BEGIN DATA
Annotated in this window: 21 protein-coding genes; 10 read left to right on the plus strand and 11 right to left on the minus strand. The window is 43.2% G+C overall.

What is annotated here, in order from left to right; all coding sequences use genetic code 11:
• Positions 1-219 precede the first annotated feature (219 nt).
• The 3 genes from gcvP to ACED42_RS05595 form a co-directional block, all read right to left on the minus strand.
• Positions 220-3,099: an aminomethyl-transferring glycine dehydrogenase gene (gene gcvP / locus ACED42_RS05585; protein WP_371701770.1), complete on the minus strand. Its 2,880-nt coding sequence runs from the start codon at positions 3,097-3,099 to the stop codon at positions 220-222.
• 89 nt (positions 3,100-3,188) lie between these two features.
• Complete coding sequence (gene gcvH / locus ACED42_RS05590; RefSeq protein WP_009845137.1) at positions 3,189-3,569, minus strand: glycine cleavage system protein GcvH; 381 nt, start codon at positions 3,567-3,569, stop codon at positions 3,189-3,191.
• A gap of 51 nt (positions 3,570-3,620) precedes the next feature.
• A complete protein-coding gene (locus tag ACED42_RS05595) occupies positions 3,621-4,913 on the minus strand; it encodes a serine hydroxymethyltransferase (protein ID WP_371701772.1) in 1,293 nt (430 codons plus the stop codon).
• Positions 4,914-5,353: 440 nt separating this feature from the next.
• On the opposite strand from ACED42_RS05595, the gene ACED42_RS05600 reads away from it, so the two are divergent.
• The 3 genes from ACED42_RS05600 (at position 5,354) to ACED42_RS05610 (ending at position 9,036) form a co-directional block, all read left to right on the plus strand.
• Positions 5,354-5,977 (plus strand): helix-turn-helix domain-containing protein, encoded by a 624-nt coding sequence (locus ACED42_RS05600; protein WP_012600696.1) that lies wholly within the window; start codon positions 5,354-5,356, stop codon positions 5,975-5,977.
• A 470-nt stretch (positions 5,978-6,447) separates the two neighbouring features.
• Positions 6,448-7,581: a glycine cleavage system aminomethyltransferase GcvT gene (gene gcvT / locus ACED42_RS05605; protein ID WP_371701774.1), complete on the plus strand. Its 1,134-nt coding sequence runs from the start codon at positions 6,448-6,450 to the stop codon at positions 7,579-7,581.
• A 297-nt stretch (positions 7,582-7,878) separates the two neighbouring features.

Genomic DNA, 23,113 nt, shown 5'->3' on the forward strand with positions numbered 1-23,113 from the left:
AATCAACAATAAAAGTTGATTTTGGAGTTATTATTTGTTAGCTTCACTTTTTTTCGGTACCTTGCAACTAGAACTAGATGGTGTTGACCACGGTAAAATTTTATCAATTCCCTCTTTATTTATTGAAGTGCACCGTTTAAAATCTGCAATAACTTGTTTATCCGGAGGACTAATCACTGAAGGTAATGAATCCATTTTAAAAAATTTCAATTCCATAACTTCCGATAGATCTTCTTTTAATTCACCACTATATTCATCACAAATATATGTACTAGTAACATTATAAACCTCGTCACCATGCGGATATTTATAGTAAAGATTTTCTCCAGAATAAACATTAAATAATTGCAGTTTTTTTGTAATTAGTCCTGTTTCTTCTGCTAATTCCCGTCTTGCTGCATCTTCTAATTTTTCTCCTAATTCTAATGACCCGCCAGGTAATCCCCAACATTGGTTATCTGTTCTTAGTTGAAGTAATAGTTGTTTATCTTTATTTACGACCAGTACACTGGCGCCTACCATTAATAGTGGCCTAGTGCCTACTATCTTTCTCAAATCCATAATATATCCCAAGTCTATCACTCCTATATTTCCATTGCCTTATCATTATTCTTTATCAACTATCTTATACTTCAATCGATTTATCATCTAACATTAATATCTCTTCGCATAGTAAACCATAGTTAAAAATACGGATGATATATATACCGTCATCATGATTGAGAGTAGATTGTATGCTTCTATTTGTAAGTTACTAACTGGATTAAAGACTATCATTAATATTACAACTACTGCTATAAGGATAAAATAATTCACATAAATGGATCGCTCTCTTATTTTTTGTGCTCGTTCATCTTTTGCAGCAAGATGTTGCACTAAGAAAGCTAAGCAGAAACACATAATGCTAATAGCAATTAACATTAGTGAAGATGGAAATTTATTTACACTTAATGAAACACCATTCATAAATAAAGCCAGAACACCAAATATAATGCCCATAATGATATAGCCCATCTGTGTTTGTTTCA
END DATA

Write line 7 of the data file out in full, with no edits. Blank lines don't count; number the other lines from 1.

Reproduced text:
• Complete coding sequence (gene gcvH / locus ACED42_RS05590; RefSeq protein WP_009845137.1) at positions 3,189-3,569, minus strand: glycine cleavage system protein GcvH; 381 nt, start codon at positions 3,567-3,569, stop codon at positions 3,189-3,191.